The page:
Today there is both bad news and good news for Missouri motorists.

Today there is both bad news and good news for Missouri motorists.
First the bad news. Along with the rest of the nation, Missourians learned Sunday that the national average price for a gallon of gas was more than $4 for the first time in history.
Now for the good news - Missouri’s gas prices remained the lowest in the nation, with the prices Sunday averaging $3.80.
In Hannibal the price at the pump at nearly all the service stations was $3.85 per gallon for the cheapest gas.
Several of the motorists pumping gas at the Ayerco Convenience Center at 1208 Mark Twain Ave. Sunday evening said they were doing less driving.
Mark Fitzpatrick of Hannibal was filling his mid-size sedan, and explained he had a smaller car at home, a Chevrolet Cavalier, but he is still cutting down on his driving. “I’d just like them to lower the price,” he said.
Shelby Griffin of Fall Creek, Ill., said his Ford Bronco II gets 21 miles per gallon, and he has cut his driving in half. “I used to get 20 gallons every week and now I get 20 gallons every two weeks,” he said.
As a retiree, he said, “I don’t drive nearly as much now.”
This is disappointing, he said, because,“I used to just go here and go there. ...Anymore, I just can’t do that.”
About the price of gas continuing to rise, he declared, “I think it’s plumb ridiculous. The politicians could do something, but they won’t - too many have their finger in the pot.”
Jeff Ellingsworth of Hannibal was eager to hit the road, with a four-hour drive ahead of him Sunday night. As a vehicle maintenance worker with Burlington-Northern-Santa Fe Railroad, he travels across Missouri. Once at his destination, he drives a BNSF vehicle.
He must do a lot of driving for his job, however, Ellingsworth is cutting down on driving for his “extra stuff.” His Mercury Sable gets 27 miles per gallon, he said. When not driving to his latest job site, he said, he rides his Harley.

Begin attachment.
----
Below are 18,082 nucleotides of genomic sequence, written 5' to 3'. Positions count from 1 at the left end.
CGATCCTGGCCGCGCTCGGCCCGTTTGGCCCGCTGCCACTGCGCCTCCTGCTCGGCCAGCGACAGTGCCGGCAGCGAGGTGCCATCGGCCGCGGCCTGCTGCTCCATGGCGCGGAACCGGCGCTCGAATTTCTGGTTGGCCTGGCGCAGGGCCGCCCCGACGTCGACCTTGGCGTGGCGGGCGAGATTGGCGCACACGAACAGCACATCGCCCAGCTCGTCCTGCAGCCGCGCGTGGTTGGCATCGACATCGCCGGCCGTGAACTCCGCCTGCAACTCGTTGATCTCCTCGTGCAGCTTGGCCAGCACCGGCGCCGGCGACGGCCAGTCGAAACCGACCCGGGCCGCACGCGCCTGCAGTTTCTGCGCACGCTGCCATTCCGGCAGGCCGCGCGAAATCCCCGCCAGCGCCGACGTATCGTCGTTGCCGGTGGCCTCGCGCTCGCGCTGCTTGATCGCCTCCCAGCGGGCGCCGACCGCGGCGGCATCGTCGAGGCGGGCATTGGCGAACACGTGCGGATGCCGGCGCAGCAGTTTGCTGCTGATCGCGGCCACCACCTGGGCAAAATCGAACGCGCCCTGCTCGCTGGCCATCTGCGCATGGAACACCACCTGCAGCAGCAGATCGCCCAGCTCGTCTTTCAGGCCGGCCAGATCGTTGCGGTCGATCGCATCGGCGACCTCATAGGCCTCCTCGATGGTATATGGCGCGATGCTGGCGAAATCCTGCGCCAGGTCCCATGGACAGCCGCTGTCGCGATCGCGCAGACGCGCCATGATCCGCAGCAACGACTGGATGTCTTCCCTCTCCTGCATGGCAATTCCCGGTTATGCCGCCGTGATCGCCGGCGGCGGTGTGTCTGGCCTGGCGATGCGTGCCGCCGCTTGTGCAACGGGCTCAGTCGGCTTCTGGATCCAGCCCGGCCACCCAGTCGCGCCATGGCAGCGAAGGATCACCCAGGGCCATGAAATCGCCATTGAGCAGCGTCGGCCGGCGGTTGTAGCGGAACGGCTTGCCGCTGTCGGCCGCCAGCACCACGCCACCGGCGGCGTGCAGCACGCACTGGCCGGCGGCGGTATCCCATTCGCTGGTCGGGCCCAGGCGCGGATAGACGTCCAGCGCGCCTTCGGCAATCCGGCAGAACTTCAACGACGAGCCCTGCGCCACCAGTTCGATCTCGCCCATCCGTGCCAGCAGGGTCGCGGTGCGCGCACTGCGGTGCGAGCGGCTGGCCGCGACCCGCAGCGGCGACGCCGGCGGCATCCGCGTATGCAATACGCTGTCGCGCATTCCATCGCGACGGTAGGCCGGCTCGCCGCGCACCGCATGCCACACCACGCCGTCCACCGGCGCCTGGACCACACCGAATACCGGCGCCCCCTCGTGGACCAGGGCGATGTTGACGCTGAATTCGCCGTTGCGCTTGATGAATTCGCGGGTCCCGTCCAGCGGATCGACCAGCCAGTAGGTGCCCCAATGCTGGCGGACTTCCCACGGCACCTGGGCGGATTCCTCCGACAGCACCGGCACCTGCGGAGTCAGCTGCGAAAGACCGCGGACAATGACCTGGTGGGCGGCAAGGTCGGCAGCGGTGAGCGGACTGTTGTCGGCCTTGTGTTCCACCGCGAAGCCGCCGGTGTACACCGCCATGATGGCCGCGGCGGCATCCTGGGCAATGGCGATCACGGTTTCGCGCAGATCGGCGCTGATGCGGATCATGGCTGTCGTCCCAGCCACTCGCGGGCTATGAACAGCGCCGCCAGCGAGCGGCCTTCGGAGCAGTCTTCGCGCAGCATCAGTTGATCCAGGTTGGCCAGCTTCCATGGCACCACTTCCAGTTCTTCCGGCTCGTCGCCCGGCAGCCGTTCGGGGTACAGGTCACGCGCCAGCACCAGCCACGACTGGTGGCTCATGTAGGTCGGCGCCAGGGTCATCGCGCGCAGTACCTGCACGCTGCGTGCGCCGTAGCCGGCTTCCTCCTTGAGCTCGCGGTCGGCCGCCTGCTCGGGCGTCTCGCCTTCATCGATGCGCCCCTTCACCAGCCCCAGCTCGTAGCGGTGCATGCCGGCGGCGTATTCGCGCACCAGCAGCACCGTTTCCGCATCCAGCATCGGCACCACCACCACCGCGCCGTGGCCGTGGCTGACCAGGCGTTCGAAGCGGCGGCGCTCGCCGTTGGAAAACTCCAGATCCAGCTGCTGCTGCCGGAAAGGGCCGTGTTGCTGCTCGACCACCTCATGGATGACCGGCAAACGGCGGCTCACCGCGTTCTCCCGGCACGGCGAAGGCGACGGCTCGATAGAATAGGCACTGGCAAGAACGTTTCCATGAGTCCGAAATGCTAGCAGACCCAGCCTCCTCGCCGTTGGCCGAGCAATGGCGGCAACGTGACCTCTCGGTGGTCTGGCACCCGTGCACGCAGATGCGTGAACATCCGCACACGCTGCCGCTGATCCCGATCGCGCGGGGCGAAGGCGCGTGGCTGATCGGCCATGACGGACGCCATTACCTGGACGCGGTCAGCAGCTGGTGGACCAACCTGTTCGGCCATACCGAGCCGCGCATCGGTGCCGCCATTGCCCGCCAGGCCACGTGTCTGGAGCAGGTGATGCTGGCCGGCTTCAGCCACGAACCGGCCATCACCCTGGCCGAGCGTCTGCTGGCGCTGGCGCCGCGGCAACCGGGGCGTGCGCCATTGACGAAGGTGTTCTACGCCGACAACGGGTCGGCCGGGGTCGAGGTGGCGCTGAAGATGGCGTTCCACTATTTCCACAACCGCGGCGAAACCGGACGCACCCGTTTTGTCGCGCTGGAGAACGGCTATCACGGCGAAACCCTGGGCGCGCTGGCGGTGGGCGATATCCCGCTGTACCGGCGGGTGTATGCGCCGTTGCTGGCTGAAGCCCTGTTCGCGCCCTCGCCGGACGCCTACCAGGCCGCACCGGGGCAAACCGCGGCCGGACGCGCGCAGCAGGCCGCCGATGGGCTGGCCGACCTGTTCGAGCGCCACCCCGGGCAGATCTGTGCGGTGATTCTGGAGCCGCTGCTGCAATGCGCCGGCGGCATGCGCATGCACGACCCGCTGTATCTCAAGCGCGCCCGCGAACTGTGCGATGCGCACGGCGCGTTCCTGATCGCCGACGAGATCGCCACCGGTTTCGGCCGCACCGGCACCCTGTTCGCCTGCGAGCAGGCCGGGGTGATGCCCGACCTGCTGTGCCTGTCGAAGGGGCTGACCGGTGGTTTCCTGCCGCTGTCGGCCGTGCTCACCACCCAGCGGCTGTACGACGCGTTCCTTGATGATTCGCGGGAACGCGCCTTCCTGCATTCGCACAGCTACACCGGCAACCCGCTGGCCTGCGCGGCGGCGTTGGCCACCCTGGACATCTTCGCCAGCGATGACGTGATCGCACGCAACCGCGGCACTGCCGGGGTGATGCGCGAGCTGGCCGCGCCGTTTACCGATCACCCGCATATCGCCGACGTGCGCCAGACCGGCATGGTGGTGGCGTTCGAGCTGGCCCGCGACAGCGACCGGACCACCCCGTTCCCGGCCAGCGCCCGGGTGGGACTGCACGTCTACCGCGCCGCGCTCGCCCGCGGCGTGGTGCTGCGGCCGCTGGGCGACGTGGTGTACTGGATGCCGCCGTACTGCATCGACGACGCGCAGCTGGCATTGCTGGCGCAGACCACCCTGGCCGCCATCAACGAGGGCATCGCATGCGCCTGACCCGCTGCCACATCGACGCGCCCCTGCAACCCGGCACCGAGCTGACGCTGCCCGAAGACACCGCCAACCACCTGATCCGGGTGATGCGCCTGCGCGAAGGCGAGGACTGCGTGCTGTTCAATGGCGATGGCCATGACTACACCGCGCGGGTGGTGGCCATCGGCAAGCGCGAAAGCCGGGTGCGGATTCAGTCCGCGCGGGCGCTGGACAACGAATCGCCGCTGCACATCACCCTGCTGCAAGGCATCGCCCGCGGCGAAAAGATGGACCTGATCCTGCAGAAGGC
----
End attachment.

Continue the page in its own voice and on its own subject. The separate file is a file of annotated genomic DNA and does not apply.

Leaders of Missouri’s tourism industry expect the state to fare better this summer than some other states, according to Beau Hicks, executive director of the Hannibal Convention & Visitors Bureau. “On Monday (June 2) I was in St. Louis with tourism directors from around the state,” he said.  “We were talking about what to expect, and we expect it will be a bit soft, but we will be in better shape than a lot of other states.”
Hicks added that people are still traveling - “our hotel numbers are good -  but we know they are going to spend less money.”
Considering this, Hicks said, Hannibal has a big advantage. “One thing appealing in Hannibal is there’s a lot of free things to do and to see.
“On Friday Henry Sweets (curator of the Mark Twain Boyhood Home & Museum) and I were talking about the increased traffic to the lighthouse, and people going to Lover’s Leap. And they are going to the mall area outside the (boyhood) home and getting their pictures taken.”
This spring the weather has combined with the gas prices to hurt tourism, Hicks said.
One thing the HCVB  has done to encourage business for downtown merchants is put together a summer savings coupon book.
“We had 55 businesses participating,” he said. “The CVB is picking up most of the cost. It was only $20 to be in it. We think it will help drive some traffic to the downtown shops.” This free coupon book will be available in about 10 days at the HCVB and at local hotels.
“We asked merchants how we could help, and with gas being higher, they said putting together a coupon book would help.”

The Associated Press contributed to this story